AS: So. The patented genes with Monsanto. Can you explain that a bit more? Are they the only company that makes soy beans?

RK: Monsanto is amazing. They’re a company that practiced radiation on animals in the 40s and 50s. They invented Agent Orange in the 60s and 70s and now they’re the ones who provide us our food. They are looking to own seeds that they can use their chemicals on. They are looking for ways of selling fertilizer.

AS: But there are people who do soybeans without their seeds?

RK: Very few.

AS: [thinking. great the majority of the protein in my diet. Good thing I love quinoa]

RK: And they’re putting people out of business who don’t use theirs and that’s the problem. They’ve gained control. They own our food. This is all about anti-trust. How could this go on in our country? I’m so amazed.

AS: Even when you went to that organic market and that guy was pointing out that Kashii is owned by Kellogg and…

RK: It’s all a consolidated system. A lot of people feed into it but there’s a bottle neck because there are very few corporations that control it.

AS: So even with the USDA and FDA, they’ve lost control and the corporations have more control of the food industry?

RK: Well there’s that woman whose son died of eating a hamburger. The horrible part was the meat that they knew had killed her son stayed on the shelf for 16 days after he died because the USDA did not have the power to recall that meat. I didn’t know that.

AS: I actually took a class in infectious diseases and it was interesting. Every week the professor had new articles and new things going on with food-borne illnesses when we discussed them.

RK: It’s constant. You think with science it should have gotten but it’s getting worse and that’s the scary part but I’m optimistic and I do believe that we’re going to change. I do believe that food safety laws are going to be one of the first things to change. The FDA will be able to gain control to be able to recall but the USDA recalls meat. The laws are so byzantine and none of them have power but it looks like it’s changing.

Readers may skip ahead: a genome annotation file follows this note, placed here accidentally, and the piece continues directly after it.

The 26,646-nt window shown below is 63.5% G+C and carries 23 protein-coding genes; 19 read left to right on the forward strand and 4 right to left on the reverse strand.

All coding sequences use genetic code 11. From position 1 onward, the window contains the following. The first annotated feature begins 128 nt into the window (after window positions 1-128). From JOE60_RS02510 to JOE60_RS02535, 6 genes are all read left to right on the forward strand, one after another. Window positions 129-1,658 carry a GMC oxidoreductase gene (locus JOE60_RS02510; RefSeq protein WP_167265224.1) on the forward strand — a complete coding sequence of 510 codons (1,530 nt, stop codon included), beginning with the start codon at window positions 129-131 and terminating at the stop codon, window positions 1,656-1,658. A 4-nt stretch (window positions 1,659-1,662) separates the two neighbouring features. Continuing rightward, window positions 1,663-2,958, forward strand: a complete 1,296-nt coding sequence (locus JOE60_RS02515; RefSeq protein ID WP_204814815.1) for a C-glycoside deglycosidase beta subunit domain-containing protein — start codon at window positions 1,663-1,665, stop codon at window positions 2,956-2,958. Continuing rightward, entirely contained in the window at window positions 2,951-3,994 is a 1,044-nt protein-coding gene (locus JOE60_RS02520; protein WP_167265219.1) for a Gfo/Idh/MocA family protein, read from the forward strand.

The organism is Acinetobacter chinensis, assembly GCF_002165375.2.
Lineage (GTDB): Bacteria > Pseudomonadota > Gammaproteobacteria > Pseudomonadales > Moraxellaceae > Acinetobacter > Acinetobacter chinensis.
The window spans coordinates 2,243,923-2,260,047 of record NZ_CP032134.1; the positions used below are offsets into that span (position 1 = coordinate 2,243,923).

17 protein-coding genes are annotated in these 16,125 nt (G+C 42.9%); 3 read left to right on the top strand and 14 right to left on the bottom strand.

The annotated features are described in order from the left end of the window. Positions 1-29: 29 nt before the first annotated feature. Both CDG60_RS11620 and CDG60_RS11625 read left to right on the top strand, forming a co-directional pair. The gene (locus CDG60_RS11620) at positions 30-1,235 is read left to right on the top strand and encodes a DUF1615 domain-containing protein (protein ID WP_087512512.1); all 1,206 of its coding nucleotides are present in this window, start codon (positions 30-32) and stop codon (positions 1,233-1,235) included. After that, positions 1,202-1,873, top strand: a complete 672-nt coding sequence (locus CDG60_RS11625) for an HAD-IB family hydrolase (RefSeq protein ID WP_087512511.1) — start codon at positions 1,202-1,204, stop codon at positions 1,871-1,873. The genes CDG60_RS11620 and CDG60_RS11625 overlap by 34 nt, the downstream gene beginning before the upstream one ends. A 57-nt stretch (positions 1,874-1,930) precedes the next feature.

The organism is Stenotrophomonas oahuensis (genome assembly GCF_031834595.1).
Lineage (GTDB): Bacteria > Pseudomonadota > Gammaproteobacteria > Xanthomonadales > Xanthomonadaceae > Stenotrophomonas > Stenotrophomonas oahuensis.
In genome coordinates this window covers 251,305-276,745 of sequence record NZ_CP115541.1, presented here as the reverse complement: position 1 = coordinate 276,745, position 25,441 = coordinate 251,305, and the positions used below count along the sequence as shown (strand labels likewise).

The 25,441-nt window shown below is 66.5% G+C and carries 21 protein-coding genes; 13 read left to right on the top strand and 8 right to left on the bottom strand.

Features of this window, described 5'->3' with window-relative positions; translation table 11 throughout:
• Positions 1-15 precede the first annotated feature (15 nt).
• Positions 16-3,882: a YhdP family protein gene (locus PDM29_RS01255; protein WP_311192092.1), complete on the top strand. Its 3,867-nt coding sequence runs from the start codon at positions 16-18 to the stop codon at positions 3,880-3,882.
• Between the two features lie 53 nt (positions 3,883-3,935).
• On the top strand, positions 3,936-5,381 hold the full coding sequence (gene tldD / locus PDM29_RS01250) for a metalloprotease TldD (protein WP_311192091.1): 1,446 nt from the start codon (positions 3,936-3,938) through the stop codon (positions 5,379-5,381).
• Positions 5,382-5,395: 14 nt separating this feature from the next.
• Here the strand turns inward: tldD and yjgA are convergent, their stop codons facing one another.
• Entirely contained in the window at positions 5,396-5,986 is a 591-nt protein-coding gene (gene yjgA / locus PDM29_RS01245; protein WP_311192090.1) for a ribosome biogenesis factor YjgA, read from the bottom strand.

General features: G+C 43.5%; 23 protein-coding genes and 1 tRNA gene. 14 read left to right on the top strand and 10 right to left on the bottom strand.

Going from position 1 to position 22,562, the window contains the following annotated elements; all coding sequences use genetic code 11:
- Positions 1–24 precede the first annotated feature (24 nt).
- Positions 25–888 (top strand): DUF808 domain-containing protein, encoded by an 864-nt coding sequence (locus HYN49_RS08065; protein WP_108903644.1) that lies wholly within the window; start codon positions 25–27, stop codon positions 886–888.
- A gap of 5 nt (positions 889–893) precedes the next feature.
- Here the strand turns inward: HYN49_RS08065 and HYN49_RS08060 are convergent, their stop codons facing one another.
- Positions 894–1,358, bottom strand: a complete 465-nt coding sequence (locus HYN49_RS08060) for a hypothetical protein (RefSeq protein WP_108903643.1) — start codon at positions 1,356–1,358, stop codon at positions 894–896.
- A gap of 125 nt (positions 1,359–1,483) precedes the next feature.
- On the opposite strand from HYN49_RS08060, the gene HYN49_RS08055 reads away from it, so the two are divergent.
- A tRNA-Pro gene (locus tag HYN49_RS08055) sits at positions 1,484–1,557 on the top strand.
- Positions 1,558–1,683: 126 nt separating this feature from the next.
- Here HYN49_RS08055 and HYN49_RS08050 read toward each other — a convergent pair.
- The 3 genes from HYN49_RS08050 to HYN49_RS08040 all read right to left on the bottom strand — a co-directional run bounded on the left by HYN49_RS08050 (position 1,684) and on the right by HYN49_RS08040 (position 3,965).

AS: How can the average consumer make the changes and get her voice heard?

RK: First of all, shop at Farmer’s Markets whenever possible. Try to buy organic whenever possible. Try to buy local. But when you go to the supermarket, read labels. All those weird words for corn and soy, they are there to make us sick. Ask questions. Let people know we care. It’s going to change things. If you start asking question, start making changes, it’s going to affect that system. It’ll bring the cost down. As we increase the demand for this, it’ll improve the distribution systems.

AS: What are the biggest issues affecting the food industry?

RK: Well for me it was connecting the dots. The food system’s become industrialized. Corn and soy has become subsidized. The corn and soy is making us sick. One in three Americans is going to get diabetes and it’s going to bankrupt healthcare. We’re not allowed to know what’s in our food. Upton Sinclair in The Jungle wrote about a system that is broken and we kept improving the system but then it got worse and worse again. We use illegal immigrants. Think about a society using people who have no rights grow and process their food. There’s something wrong with that. Not only do we treat the animals badly, we treat the workers badly, and we treat the earth just as badly. And we the consumers are treated badly. So it’s broken.

AS: Why should people care about this film?

RK: Because we eat this stuff everyday. We should know what’s in the food. We’re not telling you what to eat but we’re telling you that you should have the right to know what you eat.